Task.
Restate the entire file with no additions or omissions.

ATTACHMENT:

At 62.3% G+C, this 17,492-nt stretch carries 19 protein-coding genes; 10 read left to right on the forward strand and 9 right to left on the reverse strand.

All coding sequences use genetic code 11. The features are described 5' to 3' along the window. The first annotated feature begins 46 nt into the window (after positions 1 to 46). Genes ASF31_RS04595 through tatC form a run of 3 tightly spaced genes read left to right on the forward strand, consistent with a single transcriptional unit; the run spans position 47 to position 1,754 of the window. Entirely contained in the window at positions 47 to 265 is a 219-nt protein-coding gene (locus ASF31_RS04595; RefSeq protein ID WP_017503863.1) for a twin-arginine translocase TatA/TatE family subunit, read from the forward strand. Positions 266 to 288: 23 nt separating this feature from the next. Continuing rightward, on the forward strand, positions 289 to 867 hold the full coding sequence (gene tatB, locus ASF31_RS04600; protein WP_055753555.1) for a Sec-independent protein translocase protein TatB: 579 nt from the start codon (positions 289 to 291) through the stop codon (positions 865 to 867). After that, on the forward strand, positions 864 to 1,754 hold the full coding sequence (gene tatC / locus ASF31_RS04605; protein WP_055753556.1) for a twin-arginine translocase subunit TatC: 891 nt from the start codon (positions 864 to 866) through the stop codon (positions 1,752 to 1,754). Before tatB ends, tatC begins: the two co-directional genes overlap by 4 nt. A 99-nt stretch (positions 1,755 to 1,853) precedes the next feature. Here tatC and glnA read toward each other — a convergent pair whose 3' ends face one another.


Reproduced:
At 62.3% G+C, this 17,492-nt stretch carries 19 protein-coding genes; 10 read left to right on the forward strand and 9 right to left on the reverse strand.

All coding sequences use genetic code 11. The features are described 5' to 3' along the window. The first annotated feature begins 46 nt into the window (after positions 1 to 46). Genes ASF31_RS04595 through tatC form a run of 3 tightly spaced genes read left to right on the forward strand, consistent with a single transcriptional unit; the run spans position 47 to position 1,754 of the window. Entirely contained in the window at positions 47 to 265 is a 219-nt protein-coding gene (locus ASF31_RS04595; RefSeq protein ID WP_017503863.1) for a twin-arginine translocase TatA/TatE family subunit, read from the forward strand. Positions 266 to 288: 23 nt separating this feature from the next. Continuing rightward, on the forward strand, positions 289 to 867 hold the full coding sequence (gene tatB, locus ASF31_RS04600; protein WP_055753555.1) for a Sec-independent protein translocase protein TatB: 579 nt from the start codon (positions 289 to 291) through the stop codon (positions 865 to 867). After that, on the forward strand, positions 864 to 1,754 hold the full coding sequence (gene tatC / locus ASF31_RS04605; protein WP_055753556.1) for a twin-arginine translocase subunit TatC: 891 nt from the start codon (positions 864 to 866) through the stop codon (positions 1,752 to 1,754). Before tatB ends, tatC begins: the two co-directional genes overlap by 4 nt. A 99-nt stretch (positions 1,755 to 1,853) precedes the next feature. Here tatC and glnA read toward each other — a convergent pair whose 3' ends face one another.